Benefits provided under HCBS waivers will be different in different states, but generally speaking a person who qualifies financially and medically for HCBS waivers can expect to receive a mix of medical and non-medical services. These services can be received in a person’s own home, the home of a caregiver, or in an assisted living community (including memory care and board and care homes). Typically included is:

– Case management (help with determining and receiving support)
– Homemaker services (like laundry and tidying up)
– Home health aides (provide personal or custodial care, meaning help with activities of daily living)
– Adult day care
– Respite care (temporary care to give caregivers a break)
– Medical supplies and equipment
– Counselling services
– Vehicle and home modifications
– Transportation to doctor’s appointments
– Mobility help like walkers and wheelchairs
– Hot meal delivery

HCBS waivers are not an entitlement like Nursing Home Medicaid described above, which means states have enrollment caps for the waivers and your loved one may have to go on a wait list. Wait lists for HCBS waivers can be several months or even several years long.

 Nursing Home or Institutional Medicaid will pay for room and board while waivers will not.

Among the benefits not covered under HCBS waivers is room and board (rent) costs for assisted living and other types of communities. This is a crucial difference between Medicaid LTC assistance for a person in a nursing home and those who live in their own home or in a community: Nursing Home or Institutional Medicaid will pay for room and board while waivers will not.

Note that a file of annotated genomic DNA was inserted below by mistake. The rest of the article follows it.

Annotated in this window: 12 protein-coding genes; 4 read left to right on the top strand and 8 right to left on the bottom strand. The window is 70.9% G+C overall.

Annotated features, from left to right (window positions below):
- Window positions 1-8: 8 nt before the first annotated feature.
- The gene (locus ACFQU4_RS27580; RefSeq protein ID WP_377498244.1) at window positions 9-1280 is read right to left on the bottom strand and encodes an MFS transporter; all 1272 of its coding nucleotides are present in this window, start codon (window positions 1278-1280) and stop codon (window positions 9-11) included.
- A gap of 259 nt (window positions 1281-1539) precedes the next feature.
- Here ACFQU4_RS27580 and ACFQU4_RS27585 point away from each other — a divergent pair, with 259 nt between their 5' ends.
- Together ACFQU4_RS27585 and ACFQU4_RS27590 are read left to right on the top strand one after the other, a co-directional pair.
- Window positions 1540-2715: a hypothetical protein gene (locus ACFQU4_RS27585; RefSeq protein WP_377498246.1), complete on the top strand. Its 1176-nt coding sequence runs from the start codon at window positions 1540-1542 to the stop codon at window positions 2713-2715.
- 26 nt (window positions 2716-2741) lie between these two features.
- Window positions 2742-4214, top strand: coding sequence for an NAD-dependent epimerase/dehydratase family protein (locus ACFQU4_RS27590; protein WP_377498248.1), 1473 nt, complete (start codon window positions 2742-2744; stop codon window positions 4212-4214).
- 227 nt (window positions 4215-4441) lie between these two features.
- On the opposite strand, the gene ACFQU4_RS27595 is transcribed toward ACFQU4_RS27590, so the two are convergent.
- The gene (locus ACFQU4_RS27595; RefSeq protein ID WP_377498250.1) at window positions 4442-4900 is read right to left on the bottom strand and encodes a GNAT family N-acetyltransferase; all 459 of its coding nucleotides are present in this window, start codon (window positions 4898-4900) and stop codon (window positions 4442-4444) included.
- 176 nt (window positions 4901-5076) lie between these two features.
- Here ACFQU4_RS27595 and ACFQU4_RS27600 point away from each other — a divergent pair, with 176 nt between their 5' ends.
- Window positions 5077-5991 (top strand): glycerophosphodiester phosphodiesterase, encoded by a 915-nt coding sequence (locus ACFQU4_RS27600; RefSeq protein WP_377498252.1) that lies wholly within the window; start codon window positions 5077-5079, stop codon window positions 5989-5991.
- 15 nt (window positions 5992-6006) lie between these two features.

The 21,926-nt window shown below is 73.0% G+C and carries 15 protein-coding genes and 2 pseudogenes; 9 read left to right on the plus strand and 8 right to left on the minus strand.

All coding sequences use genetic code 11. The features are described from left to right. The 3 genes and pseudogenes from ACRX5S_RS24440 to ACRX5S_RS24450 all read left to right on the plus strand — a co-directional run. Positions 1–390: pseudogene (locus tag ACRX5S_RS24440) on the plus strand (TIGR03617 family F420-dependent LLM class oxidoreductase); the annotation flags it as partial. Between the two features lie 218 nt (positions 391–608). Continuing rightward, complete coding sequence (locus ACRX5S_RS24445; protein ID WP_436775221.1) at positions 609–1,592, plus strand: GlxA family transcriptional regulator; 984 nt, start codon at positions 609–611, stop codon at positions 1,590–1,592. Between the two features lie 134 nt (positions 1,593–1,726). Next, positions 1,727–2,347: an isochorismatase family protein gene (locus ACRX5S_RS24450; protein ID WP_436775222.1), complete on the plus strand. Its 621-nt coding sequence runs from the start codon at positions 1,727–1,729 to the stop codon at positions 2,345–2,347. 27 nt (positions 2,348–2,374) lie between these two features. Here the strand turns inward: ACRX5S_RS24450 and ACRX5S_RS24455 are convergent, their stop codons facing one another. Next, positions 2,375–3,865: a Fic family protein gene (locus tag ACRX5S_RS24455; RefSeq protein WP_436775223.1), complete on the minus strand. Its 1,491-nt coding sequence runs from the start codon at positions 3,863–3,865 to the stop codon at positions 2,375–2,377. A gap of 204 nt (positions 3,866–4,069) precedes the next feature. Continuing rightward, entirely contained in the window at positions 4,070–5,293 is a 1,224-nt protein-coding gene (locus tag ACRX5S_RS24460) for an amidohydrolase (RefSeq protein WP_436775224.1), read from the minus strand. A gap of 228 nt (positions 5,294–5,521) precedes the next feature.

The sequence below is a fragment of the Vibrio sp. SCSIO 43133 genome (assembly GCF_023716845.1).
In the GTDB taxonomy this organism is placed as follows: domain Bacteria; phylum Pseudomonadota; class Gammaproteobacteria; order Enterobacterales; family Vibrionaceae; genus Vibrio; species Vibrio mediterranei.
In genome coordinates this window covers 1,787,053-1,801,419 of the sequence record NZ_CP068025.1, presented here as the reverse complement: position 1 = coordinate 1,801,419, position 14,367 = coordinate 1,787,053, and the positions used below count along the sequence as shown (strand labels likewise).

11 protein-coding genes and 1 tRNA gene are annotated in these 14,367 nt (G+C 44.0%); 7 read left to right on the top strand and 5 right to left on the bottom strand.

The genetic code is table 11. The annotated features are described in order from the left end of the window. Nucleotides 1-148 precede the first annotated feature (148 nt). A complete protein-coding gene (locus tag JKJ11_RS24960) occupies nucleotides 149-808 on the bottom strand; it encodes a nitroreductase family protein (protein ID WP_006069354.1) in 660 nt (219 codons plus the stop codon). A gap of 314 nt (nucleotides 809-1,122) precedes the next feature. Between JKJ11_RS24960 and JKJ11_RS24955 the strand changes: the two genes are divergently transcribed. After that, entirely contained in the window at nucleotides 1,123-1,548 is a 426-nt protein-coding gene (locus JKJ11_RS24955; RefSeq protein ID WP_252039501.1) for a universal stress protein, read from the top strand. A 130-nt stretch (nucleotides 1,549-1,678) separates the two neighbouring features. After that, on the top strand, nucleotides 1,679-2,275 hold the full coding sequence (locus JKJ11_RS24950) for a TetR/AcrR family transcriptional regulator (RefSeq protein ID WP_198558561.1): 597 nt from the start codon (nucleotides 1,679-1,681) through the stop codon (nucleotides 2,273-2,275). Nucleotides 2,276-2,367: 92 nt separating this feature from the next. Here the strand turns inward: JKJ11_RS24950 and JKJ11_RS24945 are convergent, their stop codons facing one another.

More on Medicaid Waiver benefits at home and in assisted living.


ABD / Regular Medicaid’s Benefits for Long Term Care

Aged Blind and Disabled Medicaid is also referred to as Regular Medicaid. The purpose of long term care coverage through ABD Medicaid is the same as the HCBS waivers described above: To provide services that will keep someone who needs nursing home care in their own home or community rather than having to move into a more expensive nursing home. ABD offers fewer actual benefits and services than HCBS waivers and has more restrictive financial eligibility criteria but less restrictive medical requirements. Unlike Waivers, ABD Medicaid is an entitlement, so anyone who is eligible must be given these services, and there are not wait lists.

The exact types of benefits vary considerably by state even more so than with HCBS Waivers. It is rare any one state will cover all the following, but this is the range of ABD Medicaid benefits for long term care across the states. Benefits under ABD Medicaid are approved on a case-by-case basis.